Someone once asked me how my poems had changed over the years, and I replied that they had become more superficial.  What I meant by that facile remark was that my poems had moved more in the direction of understatement, the direction of Amichai, Cavafy, Milosz, Carver, Gilbert, and Gregg.  Reynolds Price, the novelist, who was also a poet, has an essay on the effects of understatement versus full articulation.  The latter, he suggested, was essentially baroque, manipulating the reader by verbal plugging and nailing.  The effect was a subtle manipulation of the reader, whose imaginative participation was narrow.  As an example, he offered John Milton.  At the other end of this scale was the example of Hemingway, whose pared-down prose invited the reader's imagination to fill in details.  My own early inclination was toward articulation (which is also to say wordiness).  My early influences included Berryman, Lowell, Sexton, Hecht, Merrill, Walcott, and Brodsky, but at some point, I began to resist these models.  I had gone to hundreds of poetry readings and gave many readings myself.  One of the things that struck me was the person who came up after the reading to say something like "I really liked your reading, but I'm going to go home and reread 'X' or 'Y' because I didn't really get it all."  "Getting it" sounded to me like an issue:  I was wrapped up in the language, and my poems were more baroque than they needed to be.  So I began thinking about the advantages of flatness, of moving the poem away from the capturing effect of high style, of rhetorical awareness and fussy diction.  I realized that both of my mentors, Kizer and Brodsky, were poets inclined toward literary language, of poems like Corinthian columns, but I saw another way to get at layers and nuance that didn't require the ornate, which was often simply turgid.  After the death of my brother and the writing of "Four Last Songs," I started turning toward rhetorical simplification, understatement, and the image, to let the poem evoke, rather than sculpt the language down to the last detail, rendered in the spirit of le mot juste.  Writing a master's dissertation on Wittgenstein, I began to see that the scale from understatement to overstatement was too rigid.  Rhetorical poetry can seem hollow, the language, in Linda Gregg's phrase, "tap-dancing."  What I wanted was another kind of force, one that allowed poems to feel more elemental.  While I still admired the poems of my early influences, I began to turn at first toward more hybrid models like those in the late work of Robert Penn Warren.  There was a powerful engine there capable of toning down formal temptations while still going for metaphysical reach.  But my greatest instructors were Cavafy, who eschewed even metaphor as vulgar, Milosz, whose poems struck me as forcefully flat yet embodying the dignity of the plain, and Carver, whose best poems, always in the demotic key, showed how a single image could be the door to a new, unexpected worldview.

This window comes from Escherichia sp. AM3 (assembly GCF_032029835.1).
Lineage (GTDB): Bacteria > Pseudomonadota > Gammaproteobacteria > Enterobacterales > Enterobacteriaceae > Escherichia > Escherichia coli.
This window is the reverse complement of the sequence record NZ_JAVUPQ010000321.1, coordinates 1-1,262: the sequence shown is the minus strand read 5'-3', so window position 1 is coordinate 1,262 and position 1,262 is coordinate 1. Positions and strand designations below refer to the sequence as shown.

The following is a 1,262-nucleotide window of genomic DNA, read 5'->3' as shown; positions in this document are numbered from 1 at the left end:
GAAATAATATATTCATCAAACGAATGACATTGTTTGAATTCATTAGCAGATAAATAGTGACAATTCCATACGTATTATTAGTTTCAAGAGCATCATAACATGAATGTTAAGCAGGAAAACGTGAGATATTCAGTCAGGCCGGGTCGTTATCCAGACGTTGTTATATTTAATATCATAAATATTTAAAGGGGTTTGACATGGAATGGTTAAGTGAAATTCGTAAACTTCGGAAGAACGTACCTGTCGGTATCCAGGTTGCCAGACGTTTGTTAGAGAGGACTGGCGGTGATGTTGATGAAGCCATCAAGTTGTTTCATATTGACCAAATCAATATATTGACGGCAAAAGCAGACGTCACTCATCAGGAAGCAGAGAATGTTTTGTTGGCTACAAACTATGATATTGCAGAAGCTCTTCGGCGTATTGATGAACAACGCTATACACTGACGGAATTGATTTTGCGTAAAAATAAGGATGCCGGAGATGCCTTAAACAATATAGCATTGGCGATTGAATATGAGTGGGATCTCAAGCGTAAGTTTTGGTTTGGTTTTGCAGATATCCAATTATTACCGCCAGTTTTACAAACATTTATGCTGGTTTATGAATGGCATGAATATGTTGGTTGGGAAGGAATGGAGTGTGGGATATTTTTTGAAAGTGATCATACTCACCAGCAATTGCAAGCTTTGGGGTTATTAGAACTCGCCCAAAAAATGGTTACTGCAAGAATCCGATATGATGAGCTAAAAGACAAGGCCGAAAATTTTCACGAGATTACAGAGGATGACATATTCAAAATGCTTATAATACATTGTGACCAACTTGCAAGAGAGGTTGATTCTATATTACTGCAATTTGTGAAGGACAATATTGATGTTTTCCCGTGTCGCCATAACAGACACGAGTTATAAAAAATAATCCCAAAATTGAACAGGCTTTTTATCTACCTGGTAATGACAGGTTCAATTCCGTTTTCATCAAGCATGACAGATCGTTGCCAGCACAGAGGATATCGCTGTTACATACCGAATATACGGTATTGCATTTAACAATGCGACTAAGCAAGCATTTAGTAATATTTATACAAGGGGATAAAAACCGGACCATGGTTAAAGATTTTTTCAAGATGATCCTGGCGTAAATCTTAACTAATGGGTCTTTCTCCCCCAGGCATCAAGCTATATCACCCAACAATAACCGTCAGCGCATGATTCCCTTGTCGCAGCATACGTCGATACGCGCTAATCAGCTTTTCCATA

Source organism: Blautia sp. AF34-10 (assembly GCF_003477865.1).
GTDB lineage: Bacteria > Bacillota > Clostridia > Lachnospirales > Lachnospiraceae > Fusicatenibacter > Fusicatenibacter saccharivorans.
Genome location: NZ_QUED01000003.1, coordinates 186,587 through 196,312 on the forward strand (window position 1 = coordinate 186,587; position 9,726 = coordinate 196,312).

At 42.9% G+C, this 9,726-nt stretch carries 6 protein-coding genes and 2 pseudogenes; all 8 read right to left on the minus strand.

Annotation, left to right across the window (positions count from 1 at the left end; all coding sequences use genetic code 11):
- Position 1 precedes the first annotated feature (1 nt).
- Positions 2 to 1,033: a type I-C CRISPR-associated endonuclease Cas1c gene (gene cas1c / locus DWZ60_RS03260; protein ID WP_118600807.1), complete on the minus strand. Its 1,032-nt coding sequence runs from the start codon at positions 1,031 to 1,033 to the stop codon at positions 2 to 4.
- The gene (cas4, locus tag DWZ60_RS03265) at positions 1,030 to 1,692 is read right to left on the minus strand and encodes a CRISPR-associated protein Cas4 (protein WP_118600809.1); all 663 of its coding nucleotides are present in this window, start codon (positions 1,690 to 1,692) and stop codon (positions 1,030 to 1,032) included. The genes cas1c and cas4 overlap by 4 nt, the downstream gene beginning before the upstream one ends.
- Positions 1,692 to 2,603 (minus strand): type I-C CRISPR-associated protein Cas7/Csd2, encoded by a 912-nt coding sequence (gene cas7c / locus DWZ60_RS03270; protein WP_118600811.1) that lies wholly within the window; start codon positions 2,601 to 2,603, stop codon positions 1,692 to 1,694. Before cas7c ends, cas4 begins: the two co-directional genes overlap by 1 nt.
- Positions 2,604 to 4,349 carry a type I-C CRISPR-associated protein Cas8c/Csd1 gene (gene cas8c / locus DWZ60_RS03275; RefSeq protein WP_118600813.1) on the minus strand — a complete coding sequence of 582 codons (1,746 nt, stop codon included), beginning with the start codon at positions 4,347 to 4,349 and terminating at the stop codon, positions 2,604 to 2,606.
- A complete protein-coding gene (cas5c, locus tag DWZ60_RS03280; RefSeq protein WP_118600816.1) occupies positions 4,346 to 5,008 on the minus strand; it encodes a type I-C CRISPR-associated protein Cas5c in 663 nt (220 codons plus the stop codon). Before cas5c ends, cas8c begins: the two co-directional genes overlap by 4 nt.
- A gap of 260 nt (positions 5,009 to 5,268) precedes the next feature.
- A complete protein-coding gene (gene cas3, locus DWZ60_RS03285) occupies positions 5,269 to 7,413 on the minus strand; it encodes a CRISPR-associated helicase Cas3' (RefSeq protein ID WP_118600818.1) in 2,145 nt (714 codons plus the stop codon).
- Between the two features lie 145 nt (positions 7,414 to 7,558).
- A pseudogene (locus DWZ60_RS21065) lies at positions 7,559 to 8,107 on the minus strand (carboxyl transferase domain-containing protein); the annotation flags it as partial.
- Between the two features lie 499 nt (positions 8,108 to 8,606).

In the mid 2000s, I was on sabbatical and living in Seattle.  It was, as I had hoped it would be, a productive periodTwo things happened.  The first was a coda to my own rhetorical bent and brought me back to the first poems I had written under Kizer, which all happened to be sonnets.  Carolyn wanted me to learn form, so she suggested I write, like the psychiatrist and Fugitive poet Merrill Moore, a sonnet a day.  When I moved on, I did so pretty much in rebellion to these exercises, first at Johns Hopkins and later in upstate New York, where poems of the "deep image" school popularized by Bly, Wright, and Stafford kept me close company. 
         I can trace my present sense of how to frame matter to two summers spent in Italy in the 1990s.  My collection, Two Estates (2009) began an understated approach and style that was to culminate in the annus mirabilis of 2006-7. By the time of my sabbatical, and by way of finalizing, I wanted to see if there was anything left for me to say in strict form.  I had been following the work of Derek Walcott, especially after the publication of The Star-Apple Kingdom (1979) and The Fortunate Traveller (1981), but it was the appeal of The Arkansas Testament (1987) where politics and race came under strictest classical measures, that caught my attention.  I wanted to try my own strength of compression in the form. I wrote two sequences that year:  one about a food processing plant fire that had killed 25 black women in North Carolina in 1991 and another reflecting on the recent death of my mother.  These were published as Sonnets to Hamlet (2004) and Cloud Journal (2008).  After these, I put strict form aside again. 
         I offer as an example of the kind of poem that is indicative of the poems I have been writing since then.  This poem was written when my wife Jill and I lived in a cliff-hanging beach house overlooking the Puget Sound.

A Life Preserver

He watches the light move in and out
behind the evening clouds and listens
to the wild duck's long, sad cadence,
interrupted by crows.  He senses
the still air is indifferent
to these rituals.  For all that,
he knows the connections there
are the nodes of moments
already deep in the braid
of a rope, coiled and put
in a public place under lock and key,
a life preserver, in case of emergency.